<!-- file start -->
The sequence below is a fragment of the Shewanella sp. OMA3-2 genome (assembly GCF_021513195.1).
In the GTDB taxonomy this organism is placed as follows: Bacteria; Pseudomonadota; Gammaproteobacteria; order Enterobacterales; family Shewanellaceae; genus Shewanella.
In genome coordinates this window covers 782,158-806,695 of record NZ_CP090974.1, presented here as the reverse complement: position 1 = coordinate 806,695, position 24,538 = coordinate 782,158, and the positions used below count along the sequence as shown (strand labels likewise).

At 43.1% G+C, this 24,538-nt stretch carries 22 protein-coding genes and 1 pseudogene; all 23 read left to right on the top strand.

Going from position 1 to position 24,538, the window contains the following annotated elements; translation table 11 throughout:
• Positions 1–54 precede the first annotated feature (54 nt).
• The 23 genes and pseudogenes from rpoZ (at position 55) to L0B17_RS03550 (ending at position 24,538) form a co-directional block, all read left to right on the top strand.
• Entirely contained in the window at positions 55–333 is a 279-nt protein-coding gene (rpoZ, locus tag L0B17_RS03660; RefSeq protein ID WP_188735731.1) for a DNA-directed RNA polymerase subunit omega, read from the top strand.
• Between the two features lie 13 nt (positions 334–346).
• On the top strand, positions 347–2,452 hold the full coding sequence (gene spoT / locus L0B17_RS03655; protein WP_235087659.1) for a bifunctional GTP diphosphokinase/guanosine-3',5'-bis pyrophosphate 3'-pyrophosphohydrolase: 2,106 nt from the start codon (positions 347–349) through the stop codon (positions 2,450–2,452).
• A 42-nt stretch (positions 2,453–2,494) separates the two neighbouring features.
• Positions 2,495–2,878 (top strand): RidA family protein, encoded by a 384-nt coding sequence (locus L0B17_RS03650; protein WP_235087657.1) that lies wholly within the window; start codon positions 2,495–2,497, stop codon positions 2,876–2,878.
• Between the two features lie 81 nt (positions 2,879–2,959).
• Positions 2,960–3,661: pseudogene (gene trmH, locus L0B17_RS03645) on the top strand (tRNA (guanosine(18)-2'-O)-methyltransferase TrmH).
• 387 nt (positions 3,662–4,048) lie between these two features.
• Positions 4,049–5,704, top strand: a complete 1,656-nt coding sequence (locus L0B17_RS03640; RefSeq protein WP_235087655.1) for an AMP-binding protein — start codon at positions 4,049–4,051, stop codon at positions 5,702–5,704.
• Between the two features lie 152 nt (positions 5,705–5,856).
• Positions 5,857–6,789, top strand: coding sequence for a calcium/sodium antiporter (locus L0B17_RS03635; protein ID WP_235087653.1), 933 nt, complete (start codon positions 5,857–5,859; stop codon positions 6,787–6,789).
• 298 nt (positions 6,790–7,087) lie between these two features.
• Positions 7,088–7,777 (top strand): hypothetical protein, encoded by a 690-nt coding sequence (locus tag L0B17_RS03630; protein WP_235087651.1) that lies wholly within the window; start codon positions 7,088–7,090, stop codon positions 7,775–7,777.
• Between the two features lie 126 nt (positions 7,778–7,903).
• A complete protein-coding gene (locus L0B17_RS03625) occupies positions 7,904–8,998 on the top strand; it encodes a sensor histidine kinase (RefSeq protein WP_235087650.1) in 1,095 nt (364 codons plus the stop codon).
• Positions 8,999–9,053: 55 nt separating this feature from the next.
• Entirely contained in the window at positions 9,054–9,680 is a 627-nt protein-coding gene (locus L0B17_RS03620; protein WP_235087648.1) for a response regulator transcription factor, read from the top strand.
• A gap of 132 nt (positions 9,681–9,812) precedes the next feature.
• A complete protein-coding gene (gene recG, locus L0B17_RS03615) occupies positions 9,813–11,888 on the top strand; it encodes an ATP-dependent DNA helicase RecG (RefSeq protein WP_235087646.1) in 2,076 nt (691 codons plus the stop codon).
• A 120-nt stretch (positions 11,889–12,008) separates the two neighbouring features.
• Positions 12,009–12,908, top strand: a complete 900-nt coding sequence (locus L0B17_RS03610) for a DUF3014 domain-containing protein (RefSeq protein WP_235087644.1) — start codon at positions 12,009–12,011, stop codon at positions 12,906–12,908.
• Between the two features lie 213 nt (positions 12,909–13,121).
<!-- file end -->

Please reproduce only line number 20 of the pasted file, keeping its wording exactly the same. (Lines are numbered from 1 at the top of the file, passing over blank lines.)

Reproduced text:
• Positions 7,088–7,777 (top strand): hypothetical protein, encoded by a 690-nt coding sequence (locus tag L0B17_RS03630; protein WP_235087651.1) that lies wholly within the window; start codon positions 7,088–7,090, stop codon positions 7,775–7,777.